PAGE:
Today, most video and audio editors don't have to think about time code as much. It's easy enough to import the footage of your family reunion, make a few edits and spit out a few DVD's. However, professional productions require proper use of time code. Time code is paramount. I'll give you a few real world examples of time code uses and misuses; music examples too.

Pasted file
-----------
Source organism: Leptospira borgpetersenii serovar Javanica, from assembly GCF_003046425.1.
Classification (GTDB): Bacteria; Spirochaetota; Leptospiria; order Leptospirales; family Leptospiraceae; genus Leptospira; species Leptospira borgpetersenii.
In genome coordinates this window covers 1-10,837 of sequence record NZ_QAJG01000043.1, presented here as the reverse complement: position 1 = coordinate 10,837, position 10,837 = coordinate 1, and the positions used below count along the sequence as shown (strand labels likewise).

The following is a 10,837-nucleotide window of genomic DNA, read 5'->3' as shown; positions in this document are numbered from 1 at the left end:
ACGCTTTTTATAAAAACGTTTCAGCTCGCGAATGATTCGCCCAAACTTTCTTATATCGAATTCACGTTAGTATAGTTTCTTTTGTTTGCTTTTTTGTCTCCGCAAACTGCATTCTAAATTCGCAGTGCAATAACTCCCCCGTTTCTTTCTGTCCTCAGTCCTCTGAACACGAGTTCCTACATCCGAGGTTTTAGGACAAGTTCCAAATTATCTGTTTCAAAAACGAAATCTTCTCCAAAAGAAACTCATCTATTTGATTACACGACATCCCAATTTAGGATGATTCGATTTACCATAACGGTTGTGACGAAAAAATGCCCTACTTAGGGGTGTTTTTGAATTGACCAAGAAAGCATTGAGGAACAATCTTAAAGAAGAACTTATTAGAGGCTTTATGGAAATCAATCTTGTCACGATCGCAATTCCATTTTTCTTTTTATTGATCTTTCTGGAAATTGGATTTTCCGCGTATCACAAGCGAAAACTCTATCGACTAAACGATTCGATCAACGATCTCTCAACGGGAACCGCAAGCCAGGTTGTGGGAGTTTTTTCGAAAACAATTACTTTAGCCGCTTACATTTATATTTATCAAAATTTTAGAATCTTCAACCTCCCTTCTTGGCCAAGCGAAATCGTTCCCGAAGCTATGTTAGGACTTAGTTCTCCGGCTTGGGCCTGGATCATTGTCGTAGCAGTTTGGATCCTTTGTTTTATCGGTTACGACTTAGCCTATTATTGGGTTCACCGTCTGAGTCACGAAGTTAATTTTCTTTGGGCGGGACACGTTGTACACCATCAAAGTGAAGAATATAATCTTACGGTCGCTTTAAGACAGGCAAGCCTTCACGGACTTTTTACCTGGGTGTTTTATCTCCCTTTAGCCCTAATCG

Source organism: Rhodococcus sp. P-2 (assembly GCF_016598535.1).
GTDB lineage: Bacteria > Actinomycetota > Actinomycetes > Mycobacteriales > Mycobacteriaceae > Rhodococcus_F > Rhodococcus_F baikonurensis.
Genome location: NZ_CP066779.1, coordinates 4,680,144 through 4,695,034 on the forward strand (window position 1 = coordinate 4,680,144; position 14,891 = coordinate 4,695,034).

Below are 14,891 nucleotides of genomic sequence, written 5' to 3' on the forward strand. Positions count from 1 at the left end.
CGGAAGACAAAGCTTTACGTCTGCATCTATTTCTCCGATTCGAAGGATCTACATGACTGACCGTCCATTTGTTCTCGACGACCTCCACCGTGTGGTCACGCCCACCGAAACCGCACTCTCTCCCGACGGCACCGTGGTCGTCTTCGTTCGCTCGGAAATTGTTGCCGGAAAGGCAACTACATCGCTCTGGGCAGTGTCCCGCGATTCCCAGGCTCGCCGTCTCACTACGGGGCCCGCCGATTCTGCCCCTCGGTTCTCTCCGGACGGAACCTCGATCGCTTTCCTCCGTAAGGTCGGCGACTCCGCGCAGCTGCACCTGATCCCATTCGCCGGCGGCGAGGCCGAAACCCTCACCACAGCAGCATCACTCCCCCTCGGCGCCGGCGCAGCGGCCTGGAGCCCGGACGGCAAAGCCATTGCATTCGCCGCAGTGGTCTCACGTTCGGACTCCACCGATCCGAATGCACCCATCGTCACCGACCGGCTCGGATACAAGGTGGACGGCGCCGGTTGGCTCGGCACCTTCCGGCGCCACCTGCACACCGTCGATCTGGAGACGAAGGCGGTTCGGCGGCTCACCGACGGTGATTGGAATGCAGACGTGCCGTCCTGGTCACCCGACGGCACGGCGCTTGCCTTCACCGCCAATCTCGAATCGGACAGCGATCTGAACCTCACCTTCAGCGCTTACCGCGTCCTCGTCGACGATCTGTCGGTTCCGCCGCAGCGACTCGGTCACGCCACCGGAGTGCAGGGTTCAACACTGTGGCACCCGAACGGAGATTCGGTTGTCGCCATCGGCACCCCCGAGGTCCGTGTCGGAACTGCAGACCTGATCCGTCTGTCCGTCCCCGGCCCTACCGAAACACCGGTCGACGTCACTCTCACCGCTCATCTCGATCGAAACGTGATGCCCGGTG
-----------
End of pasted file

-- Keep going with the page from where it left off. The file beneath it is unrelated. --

An example of a disaster production that took way more time that it should have: A four-camera shoot of a live concert. I was in charge of recording the multi-track audio. I asked the video director for a time code feed so I could synchronize my audio to the cameras. He looked at me, dumbfounded, as if I had asked him to shred his shirt, smother it in ketchup and eat it. He couldn't fathom why I, an audio dood, wanted time code. I was successful in at least getting a clocking signal so my system would, in the very least, run at the same speed. It was later apparent this guy hadn't a clue about time code. Each of the four cameras were running at different time code rates. So, when it came time to edit the video, it was a mess. The video editors spent months lining up video clips by eye. To further salt the wound, they were using my audio mixes as guide tracks. Had they used proper time code techniques (and the guy on the roving camera #4 wasn't fixated on the well-endowed blonde in the audience), the whole production could have been finished in weeks instead of months.